Hypothalamus - drug effects
Lithium - therapeutic use
Male
Mice
Mice, Inbred C57BL
Physical Conditioning, Animal
Receptors, Serotonin - drug effects
Receptors, Serotonin, 5-HT1
Abstract
Protective properties of a new enterosorbent noolith (lithium ions immobilized on mineral matrix) were studied in C57Bl/6J mice predisposed to depression caused by intermale confrontations. The drug was administered daily for 15 days after the 5th confrontation and then the animals were tested in the forced swimming test. The number of specific(3)H-8-OH-DPAT binding sites in 3 brain regions was determined. It is shown that noolith produced an antidepressive effect manifested in decreased immobility time in the Porsolt test. Moreover, noolith reduced the number of 1A-serotonin receptors in the frontal cortex and hypothalamus. It is concluded that noolith possesses protective properties.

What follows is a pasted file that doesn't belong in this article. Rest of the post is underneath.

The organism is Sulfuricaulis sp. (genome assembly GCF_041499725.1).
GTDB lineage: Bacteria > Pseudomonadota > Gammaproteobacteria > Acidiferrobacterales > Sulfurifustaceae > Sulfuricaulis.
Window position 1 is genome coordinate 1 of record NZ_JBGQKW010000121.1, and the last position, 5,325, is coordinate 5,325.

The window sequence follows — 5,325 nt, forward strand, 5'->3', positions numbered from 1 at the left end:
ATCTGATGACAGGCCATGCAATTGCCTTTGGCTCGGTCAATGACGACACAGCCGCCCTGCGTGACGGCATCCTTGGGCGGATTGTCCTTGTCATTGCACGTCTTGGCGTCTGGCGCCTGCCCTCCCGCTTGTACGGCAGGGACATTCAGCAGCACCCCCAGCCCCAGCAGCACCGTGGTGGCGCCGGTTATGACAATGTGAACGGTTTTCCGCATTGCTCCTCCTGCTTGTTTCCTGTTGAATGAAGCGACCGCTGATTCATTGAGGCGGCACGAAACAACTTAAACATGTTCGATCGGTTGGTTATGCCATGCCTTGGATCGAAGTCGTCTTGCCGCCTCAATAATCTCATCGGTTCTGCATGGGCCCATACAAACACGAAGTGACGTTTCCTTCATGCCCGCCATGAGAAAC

PubMed ID
11550065 View in PubMed
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[Effect of the enteric sorbent noolit on the psychoemotional status in mice]

https://arctichealth.org/en/permalink/ahliterature46080
Source
Eksp Klin Farmakol. 2001 Jan-Feb;64(1):26-9
Publication Type
Article
Author
Iu I Borodin
L N Rachkovskaia
M V Tenditnik
A V Shurlygina
N N Kudriavtseva
V A Trufakin
Author Affiliation
Institute of Clinical and Experimental Lymphology, Siberian Division, Russian Academy of Medical Sciences, ul. Timakova, 2, Novosibirsk, 630117 Russia.
Source
Eksp Klin Farmakol. 2001 Jan-Feb;64(1):26-9
Language
Russian
Publication Type
Article
Keywords
Animals
Behavior, Animal - drug effects
Depression - etiology - psychology - therapy
English Abstract
Enterosorption - methods
Lithium - therapeutic use
Male
Mice
Mice, Inbred C57BL
Minerals
Silicon - therapeutic use
Stress, Psychological - complications
Abstract
The enterosorbent noolit (representing a mineral matrix base with immobilized lithium and silicon compounds) significantly affects the psychoemotional state of mice with depression model induced by prolonged social emotional stress. Noolit administration produces a pronounced anxiolytic and antidepressant effect and reduced the level of behavioral deficiency in the test animals.